Practical Experience Requirements: who should be your workplace mentor?

theaccablog —  24 June 2014 — 1 Comment

Your workplace mentor will play an important role in helping you to achieve ACCA membership. Not only will they be responsible for signing off the experience you have gained and recorded in My Experience, they should also support you in planning, achieving, and recording the experience required to become an ACCA member.

1. Who should be your workplace mentor?

Ideally, a workplace mentor should also be in a position to influence your access to experience. They should, wherever possible, be able to provide you with opportunities to gain relevant experience so that you can achieve your performance objectives. This may be through secondments, job swaps, or project work.

2. What if there isn’t anyone who can be your workplace mentor?

In most cases, your line manager should be able to fulfil that role. However, if your line manager isn’t a qualified accountant there might be another suitably-qualified person who you work with – either someone in another department or more senior in the organisation. It may be that your organisation’s auditor has knowledge of your work and is able to sign-off your experience.

3. More than one mentor?

It’s possible that you may have more than one workplace mentor, with different people planning, supporting, and reviewing different objectives. This might be the case if your experience is gained in more than one department or with more than one employer. Remember that experience in any sector – part-time or voluntary roles – may contribute to your practical experience requirements, as long as it’s in a relevant accounting or accounting-related role.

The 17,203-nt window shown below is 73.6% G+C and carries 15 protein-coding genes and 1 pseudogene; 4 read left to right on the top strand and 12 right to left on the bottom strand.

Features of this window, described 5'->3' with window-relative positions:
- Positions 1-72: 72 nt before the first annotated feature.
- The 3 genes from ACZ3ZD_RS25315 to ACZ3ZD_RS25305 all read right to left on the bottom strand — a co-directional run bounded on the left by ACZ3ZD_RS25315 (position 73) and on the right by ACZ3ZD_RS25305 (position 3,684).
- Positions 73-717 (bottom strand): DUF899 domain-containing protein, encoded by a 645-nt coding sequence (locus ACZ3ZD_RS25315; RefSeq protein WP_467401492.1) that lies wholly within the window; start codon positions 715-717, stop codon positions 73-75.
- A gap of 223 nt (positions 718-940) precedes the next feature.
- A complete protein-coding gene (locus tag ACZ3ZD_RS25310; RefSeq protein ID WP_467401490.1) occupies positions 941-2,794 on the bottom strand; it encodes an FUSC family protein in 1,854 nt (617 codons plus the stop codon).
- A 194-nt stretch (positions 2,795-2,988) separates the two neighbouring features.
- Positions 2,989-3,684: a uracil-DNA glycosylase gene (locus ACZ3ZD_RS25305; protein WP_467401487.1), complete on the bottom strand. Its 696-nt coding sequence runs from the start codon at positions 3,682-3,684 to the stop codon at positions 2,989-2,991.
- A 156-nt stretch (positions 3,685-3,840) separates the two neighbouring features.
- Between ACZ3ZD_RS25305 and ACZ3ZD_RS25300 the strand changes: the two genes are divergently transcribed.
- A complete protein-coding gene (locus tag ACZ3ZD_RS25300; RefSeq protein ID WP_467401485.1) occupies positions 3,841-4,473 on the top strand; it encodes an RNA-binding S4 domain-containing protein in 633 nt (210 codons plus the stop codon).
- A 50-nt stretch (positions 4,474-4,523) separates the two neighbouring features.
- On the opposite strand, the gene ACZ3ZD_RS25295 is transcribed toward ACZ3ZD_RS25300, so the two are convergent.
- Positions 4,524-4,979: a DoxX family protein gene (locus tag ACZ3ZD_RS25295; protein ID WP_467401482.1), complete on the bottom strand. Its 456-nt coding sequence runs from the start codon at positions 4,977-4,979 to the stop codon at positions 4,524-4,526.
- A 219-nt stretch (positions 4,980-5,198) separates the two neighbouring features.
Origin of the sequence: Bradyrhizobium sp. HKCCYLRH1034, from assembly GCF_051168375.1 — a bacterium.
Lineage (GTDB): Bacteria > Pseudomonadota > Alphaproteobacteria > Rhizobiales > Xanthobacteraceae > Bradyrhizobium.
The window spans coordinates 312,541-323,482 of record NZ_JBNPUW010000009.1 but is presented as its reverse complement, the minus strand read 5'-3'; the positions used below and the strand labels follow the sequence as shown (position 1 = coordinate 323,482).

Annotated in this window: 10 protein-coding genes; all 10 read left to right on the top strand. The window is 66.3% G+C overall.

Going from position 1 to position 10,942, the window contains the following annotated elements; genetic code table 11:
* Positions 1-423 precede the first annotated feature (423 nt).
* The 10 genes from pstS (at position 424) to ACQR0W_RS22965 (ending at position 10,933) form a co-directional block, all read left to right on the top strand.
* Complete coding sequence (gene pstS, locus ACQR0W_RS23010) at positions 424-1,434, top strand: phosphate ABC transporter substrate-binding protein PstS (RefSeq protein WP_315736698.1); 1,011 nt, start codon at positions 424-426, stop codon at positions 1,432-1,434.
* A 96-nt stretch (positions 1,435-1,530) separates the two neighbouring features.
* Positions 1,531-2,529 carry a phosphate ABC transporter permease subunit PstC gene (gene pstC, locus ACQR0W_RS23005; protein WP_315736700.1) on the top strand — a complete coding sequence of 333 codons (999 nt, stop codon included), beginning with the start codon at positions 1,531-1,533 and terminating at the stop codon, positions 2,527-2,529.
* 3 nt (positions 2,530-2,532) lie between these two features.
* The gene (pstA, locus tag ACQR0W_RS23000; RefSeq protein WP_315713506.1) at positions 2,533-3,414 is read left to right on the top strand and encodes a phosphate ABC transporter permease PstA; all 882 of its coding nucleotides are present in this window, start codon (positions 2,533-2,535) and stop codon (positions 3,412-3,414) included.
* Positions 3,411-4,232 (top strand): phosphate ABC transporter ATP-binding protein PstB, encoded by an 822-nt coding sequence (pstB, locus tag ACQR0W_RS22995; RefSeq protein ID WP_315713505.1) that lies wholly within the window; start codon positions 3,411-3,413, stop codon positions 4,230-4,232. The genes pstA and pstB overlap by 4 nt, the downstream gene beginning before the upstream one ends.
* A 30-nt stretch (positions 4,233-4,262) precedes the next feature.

4. How to approach someone to be your workplace mentor

In order for the mentoring relationship to work, it’s essential that your workplace mentor is interested, willing, and committed. How you approach a potential workplace mentor can help to influence this.

A successful mentoring relationship is most likely to be achieved when both parties clearly understand the objectives and benefits of the process. An individual is more likely to agree to be your workplace mentor if you can specify what you require from them as a mentor. Consider the following before approaching a potential workplace mentor:

  • Plan what you are going to say and be clear about your key points. You will come across as more professional and more likely to get the support you want.
  • Be clear about what role you want them to play – do you want them to oversee all your practical experience or just specific performance objectives?
  • Be confident in the benefits your workplace mentor will receive. Sell the role to them by explaining what’s in it for them and why they should support you.
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One response to Practical Experience Requirements: who should be your workplace mentor?

  1. 

    Thanks for this very detailed and summarized points on the PER but I have spot on the last point of the of the way to approach the mentor i’e sell them the benefit they will get for acting as ur mentor? please tell me what is the benefit behind this for the mentor?

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